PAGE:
LONDON -- Many investors focus on earnings per share when judging a company's performance. However, earnings can be manipulated and adjusted in all sorts of ways, meaning they don't tell you a lot about how much spare cash a company has generated. Similarly, since dividend cover is calculated using earnings, a good level of dividend cover doesn't necessarily mean the payout is actually being funded from a company's profits.
A company's cash flow can tell you a lot about a firm's financial health. Is the company burning up its cash reserves on interest payments and operating expenses, or does it generate spare cash that can fund dividends or be retained for future investment? If a dividend isn't funded by cash flow, then there is a greater chance the payout will become unaffordable and be cut, which is bad news for shareholders like you and me.
In this series, I'm going to take a look at the cash flow statements of some of the biggest names in the FTSE 100 (UKX) to see whether their dividends are being funded in a sustainable way, from genuine spare cash. Today, I'm looking at HSBC Holdings .
Profits vs. the Law
HSBC's global banking business is in good health. Its large presence in Asia has helped to protect it from the U.S. and European recessions, and pre-tax profits are expected to be around 13.5 billion pounds this year, with a 5.5% dividend increase to keep shareholders happy.
Despite this, the U.K.'s biggest listed bank hasn't escaped the scandals that have tarnished the reputations of its U.K. peers. HSBC is under investigation for its involvement in the LIBOR-rigging scandal, and it also set aside $353m in the third quarter to address Payment Protection Insurance claims -- although this is a trivial amount for the bank, and much less than RBS and Lloyds have paid out. HSBC's biggest problem is in the U.S., where it faces possible criminal charges relating to laundering Mexican drug money. News reports this week suggest that HSBC will manage to settle these claims by paying a $1.8 billion fine and promising to fix its internal compliance problems. If this turns out to be true, then it will be a good outcome -- HSBC can afford it, and it could have been much worse.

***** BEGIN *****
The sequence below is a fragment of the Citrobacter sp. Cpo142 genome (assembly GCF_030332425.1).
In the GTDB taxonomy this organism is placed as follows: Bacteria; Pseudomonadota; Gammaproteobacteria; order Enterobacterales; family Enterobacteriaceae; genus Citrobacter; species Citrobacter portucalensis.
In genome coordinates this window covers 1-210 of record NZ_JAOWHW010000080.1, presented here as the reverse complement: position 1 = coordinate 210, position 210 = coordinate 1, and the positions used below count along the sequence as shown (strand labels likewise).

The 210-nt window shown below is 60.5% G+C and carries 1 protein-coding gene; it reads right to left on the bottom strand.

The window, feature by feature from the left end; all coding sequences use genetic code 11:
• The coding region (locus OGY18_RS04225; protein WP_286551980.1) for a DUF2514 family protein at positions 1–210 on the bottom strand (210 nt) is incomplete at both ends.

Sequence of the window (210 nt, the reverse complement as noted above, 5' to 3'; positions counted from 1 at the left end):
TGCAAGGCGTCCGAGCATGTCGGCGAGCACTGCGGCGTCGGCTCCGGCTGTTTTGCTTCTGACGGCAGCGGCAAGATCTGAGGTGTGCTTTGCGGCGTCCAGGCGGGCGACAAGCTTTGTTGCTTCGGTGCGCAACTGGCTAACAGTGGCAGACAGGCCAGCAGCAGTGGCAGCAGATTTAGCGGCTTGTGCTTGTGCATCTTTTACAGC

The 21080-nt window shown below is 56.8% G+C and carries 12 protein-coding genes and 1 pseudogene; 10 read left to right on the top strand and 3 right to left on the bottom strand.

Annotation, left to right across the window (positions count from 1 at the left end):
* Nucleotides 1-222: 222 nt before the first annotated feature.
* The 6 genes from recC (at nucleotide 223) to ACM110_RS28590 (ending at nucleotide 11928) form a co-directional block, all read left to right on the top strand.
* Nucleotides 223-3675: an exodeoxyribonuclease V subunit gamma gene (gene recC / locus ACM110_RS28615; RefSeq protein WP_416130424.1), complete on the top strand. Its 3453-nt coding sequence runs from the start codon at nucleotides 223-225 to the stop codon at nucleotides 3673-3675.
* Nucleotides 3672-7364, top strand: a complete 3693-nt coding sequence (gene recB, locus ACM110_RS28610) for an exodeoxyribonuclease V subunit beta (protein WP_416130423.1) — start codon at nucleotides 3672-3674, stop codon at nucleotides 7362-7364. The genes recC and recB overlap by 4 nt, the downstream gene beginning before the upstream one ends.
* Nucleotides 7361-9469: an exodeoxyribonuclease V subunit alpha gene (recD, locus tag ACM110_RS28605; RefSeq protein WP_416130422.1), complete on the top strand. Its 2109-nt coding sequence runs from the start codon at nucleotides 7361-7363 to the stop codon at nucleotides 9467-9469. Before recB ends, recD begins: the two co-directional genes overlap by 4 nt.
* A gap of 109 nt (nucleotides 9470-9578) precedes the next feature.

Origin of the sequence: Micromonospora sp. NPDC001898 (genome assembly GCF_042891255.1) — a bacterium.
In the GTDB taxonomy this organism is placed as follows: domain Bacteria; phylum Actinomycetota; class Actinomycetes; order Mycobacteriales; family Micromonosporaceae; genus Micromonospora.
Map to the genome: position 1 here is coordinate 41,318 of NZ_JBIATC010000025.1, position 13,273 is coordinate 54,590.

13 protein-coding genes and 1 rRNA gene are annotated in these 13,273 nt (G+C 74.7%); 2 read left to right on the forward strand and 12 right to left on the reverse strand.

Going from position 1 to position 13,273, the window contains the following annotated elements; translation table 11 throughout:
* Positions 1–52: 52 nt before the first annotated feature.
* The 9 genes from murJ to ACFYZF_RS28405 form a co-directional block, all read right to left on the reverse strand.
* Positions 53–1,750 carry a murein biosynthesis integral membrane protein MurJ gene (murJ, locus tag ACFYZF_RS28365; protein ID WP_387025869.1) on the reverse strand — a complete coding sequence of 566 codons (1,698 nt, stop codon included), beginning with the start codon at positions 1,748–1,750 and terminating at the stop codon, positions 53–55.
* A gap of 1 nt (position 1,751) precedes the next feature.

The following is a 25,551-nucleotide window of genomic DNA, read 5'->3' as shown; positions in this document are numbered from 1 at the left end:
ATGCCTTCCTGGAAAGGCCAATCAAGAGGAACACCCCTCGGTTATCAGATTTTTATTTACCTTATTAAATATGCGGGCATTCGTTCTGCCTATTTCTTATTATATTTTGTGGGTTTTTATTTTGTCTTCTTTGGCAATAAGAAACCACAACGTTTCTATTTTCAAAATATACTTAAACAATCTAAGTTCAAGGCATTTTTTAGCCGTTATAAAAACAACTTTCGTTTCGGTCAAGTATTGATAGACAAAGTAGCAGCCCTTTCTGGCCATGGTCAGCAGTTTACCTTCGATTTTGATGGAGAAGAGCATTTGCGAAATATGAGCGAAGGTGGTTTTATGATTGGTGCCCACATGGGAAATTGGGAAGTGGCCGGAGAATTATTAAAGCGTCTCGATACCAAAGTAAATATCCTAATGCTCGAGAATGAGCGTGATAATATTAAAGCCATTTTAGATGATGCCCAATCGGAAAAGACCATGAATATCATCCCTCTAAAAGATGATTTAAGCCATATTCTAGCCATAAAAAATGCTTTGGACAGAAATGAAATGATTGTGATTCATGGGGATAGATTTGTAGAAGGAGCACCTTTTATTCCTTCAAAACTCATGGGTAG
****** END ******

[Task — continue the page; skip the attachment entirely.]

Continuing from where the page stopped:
HSBC's current 4% dividend yield is the highest of any U.K. bank, making it attractive to dividend investors seeking a diversified income. Let's take a closer look.
Does HSBC have enough cash?
As private investors, we want to back businesses that are able to pay their dividends out of free cash flow each year. I define free cash flow as the cash that's left over after capital expenditure, interest payments, and tax deductions. With that in mind, let's look at HSBC's cash flow from the last five years:
Free cash flow ($m)
Dividend payments ($m)
Free cash flow/dividend*
Source: HSBC annual reports. *A value of >1 means the dividend was covered by free cash flow.
Is HSBC's dividend safe?
HSBC reported solid annual profits every year through the financial crisis -- in 2009, it made pre-tax profits of $7.1 billion. Yet a glance at the table above shows that its free cash flow was -$50 billion in the same year! This is a great example of why it is important to look at companies' cash flow statements, not just their income statements: Profits don't necessarily mean positive cash flow, and this can sometimes be a problem.
In HSBC's case, I don't think it is a problem -- the company delivered positive cash flow in the years before and after 2009 and looks to be in robust health. Its cash balance will be getting a further boost following the recently announced sale of its 15% stake in China's Ping An Insurance company, which will net HSBC $9.4 billion. This includes a healthy $2.6 billion post-tax profit on the original price it paid for Ping An.
I think that HSBC's dividend looks pretty safe and confidently expect it that it will continue to rise over the next few years. However, it's worth noting that HSBC's longer-term shareholders haven't escaped unscathed from the financial crisis -- the bank cut its dividend in 2008 and 2009, and this year's total dividend is only expected to be around 55% of the total dividend paid in 2007.
Top income tips
One man who really understands how to assess the quality of a company's dividends is legendary City fund manager Neil Woodford, whose High Income fund grew by 342% over the 15 years to October 2012, during which time the FTSE All-Share index managed a gain of only 125%.
Woodford selects stocks that he believes are undervalued and likely to deliver strong dividend growth. His record is one of the best in the City and at the end of October 2012, he had 21 billion pounds of private investors' funds under management -- more than any other City fund manager.
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The article Where Next for HSBC's Dividend? originally appeared on Fool.com.
Roland owns shares in HSBC. The Motley Fool has a disclosure policy. We Fools may not all hold the same opinions, but we all believe that considering a diverse range of insights makes us better investors. Try any of our Foolish newsletter services free for 30 days.
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